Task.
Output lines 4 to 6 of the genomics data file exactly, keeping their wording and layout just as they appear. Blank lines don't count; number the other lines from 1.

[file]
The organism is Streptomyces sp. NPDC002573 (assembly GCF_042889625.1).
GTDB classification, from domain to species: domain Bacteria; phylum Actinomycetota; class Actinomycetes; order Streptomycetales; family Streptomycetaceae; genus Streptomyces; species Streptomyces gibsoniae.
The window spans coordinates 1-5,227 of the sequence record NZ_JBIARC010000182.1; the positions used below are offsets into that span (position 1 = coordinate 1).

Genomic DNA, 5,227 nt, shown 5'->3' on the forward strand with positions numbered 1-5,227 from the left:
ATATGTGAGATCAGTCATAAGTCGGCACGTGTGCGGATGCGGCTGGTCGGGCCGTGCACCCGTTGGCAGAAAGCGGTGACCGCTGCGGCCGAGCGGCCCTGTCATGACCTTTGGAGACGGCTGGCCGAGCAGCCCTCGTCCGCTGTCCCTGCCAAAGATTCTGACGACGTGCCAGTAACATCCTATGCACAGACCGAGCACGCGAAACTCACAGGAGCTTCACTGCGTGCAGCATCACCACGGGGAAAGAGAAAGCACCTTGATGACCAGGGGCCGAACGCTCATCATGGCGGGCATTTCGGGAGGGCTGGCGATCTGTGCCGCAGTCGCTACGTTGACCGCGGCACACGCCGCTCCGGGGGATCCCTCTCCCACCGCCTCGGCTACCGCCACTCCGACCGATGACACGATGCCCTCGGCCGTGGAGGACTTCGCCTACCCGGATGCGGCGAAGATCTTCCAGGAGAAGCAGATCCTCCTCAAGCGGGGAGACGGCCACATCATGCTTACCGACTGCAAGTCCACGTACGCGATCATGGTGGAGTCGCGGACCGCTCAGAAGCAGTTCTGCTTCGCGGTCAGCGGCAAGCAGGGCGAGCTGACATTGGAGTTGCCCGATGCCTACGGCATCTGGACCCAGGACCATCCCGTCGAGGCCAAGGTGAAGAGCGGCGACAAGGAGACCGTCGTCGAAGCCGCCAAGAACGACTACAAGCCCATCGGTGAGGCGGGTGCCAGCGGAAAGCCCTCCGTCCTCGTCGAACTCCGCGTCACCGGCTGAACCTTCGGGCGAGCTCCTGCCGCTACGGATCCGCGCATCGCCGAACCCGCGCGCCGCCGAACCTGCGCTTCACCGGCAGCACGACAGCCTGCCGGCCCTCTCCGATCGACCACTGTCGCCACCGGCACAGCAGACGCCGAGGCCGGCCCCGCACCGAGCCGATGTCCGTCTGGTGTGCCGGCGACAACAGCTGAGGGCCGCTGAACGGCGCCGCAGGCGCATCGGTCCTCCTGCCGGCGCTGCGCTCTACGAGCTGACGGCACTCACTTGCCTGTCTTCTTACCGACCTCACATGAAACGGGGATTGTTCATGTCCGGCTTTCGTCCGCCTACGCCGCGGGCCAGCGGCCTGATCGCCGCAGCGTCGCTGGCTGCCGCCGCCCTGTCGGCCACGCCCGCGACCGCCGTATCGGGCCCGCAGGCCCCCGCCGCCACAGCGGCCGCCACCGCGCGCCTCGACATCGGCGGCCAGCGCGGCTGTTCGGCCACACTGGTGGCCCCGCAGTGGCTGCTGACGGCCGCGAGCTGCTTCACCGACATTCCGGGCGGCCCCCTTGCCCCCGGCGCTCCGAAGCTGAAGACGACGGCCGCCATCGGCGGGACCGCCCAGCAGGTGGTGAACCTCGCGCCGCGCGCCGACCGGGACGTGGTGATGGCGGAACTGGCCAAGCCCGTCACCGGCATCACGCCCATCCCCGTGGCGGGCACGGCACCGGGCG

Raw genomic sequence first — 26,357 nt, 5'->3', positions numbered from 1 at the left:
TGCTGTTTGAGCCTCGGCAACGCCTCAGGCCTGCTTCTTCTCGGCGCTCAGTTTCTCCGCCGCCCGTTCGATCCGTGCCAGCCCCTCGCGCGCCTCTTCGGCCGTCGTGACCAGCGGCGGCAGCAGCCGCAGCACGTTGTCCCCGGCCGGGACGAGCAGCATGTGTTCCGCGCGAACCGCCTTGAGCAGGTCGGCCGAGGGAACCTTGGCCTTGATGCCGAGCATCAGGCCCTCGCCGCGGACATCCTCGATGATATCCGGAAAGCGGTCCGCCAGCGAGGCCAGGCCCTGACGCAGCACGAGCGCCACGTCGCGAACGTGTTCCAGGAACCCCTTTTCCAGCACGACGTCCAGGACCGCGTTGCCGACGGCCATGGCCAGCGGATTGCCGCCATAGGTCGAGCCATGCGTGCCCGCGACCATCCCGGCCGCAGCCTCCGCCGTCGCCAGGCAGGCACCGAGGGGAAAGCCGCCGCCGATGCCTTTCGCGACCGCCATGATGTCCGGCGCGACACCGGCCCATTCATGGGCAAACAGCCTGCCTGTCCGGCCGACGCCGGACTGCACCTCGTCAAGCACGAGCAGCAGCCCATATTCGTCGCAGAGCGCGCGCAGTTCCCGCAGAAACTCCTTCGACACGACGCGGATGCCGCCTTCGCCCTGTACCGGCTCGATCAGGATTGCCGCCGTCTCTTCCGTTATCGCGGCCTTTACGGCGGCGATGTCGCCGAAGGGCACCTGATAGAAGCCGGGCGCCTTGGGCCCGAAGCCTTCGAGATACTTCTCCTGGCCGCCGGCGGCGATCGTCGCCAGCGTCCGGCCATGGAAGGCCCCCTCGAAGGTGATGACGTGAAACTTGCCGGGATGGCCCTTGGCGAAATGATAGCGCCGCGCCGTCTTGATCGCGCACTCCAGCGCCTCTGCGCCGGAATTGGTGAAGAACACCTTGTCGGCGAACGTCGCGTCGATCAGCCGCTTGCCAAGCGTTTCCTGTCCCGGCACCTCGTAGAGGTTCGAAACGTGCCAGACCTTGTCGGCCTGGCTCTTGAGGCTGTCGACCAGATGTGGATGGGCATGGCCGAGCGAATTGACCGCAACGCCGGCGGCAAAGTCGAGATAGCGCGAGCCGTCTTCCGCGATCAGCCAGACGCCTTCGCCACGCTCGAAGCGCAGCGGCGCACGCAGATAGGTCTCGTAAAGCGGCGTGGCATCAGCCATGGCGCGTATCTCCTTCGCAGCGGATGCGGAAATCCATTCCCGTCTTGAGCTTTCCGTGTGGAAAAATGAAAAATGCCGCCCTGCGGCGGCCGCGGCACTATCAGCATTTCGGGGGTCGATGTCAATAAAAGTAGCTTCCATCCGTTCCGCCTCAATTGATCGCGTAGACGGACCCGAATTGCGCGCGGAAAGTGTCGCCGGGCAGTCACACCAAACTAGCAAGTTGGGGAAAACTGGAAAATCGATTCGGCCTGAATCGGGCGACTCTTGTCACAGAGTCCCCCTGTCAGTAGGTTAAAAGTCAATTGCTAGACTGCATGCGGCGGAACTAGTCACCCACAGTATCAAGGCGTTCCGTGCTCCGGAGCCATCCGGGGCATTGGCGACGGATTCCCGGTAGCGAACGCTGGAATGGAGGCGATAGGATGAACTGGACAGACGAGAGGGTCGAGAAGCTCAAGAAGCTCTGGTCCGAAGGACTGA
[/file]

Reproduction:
Genomic DNA, 5,227 nt, shown 5'->3' on the forward strand with positions numbered 1-5,227 from the left:
ATATGTGAGATCAGTCATAAGTCGGCACGTGTGCGGATGCGGCTGGTCGGGCCGTGCACCCGTTGGCAGAAAGCGGTGACCGCTGCGGCCGAGCGGCCCTGTCATGACCTTTGGAGACGGCTGGCCGAGCAGCCCTCGTCCGCTGTCCCTGCCAAAGATTCTGACGACGTGCCAGTAACATCCTATGCACAGACCGAGCACGCGAAACTCACAGGAGCTTCACTGCGTGCAGCATCACCACGGGGAAAGAGAAAGCACCTTGATGACCAGGGGCCGAACGCTCATCATGGCGGGCATTTCGGGAGGGCTGGCGATCTGTGCCGCAGTCGCTACGTTGACCGCGGCACACGCCGCTCCGGGGGATCCCTCTCCCACCGCCTCGGCTACCGCCACTCCGACCGATGACACGATGCCCTCGGCCGTGGAGGACTTCGCCTACCCGGATGCGGCGAAGATCTTCCAGGAGAAGCAGATCCTCCTCAAGCGGGGAGACGGCCACATCATGCTTACCGACTGCAAGTCCACGTACGCGATCATGGTGGAGTCGCGGACCGCTCAGAAGCAGTTCTGCTTCGCGGTCAGCGGCAAGCAGGGCGAGCTGACATTGGAGTTGCCCGATGCCTACGGCATCTGGACCCAGGACCATCCCGTCGAGGCCAAGGTGAAGAGCGGCGACAAGGAGACCGTCGTCGAAGCCGCCAAGAACGACTACAAGCCCATCGGTGAGGCGGGTGCCAGCGGAAAGCCCTCCGTCCTCGTCGAACTCCGCGTCACCGGCTGAACCTTCGGGCGAGCTCCTGCCGCTACGGATCCGCGCATCGCCGAACCCGCGCGCCGCCGAACCTGCGCTTCACCGGCAGCACGACAGCCTGCCGGCCCTCTCCGATCGACCACTGTCGCCACCGGCACAGCAGACGCCGAGGCCGGCCCCGCACCGAGCCGATGTCCGTCTGGTGTGCCGGCGACAACAGCTGAGGGCCGCTGAACGGCGCCGCAGGCGCATCGGTCCTCCTGCCGGCGCTGCGCTCTACGAGCTGACGGCACTCACTTGCCTGTCTTCTTACCGACCTCACATGAAACGGGGATTGTTCATGTCCGGCTTTCGTCCGCCTACGCCGCGGGCCAGCGGCCTGATCGCCGCAGCGTCGCTGGCTGCCGCCGCCCTGTCGGCCACGCCCGCGACCGCCGTATCGGGCCCGCAGGCCCCCGCCGCCACAGCGGCCGCCACCGCGCGCCTCGACATCGGCGGCCAGCGCGGCTGTTCGGCCACACTGGTGGCCCCGCAGTGGCTGCTGACGGCCGCGAGCTGCTTCACCGACATTCCGGGCGGCCCCCTTGCCCCCGGCGCTCCGAAGCTGAAGACGACGGCCGCCATCGGCGGGACCGCCCAGCAGGTGGTGAACCTCGCGCCGCGCGCCGACCGGGACGTGGTGATGGCGGAACTGGCCAAGCCCGTCACCGGCATCACGCCCATCCCCGTGGCGGGCACGGCACCGGGCG

Raw genomic sequence first — 26,357 nt, 5'->3', positions numbered from 1 at the left: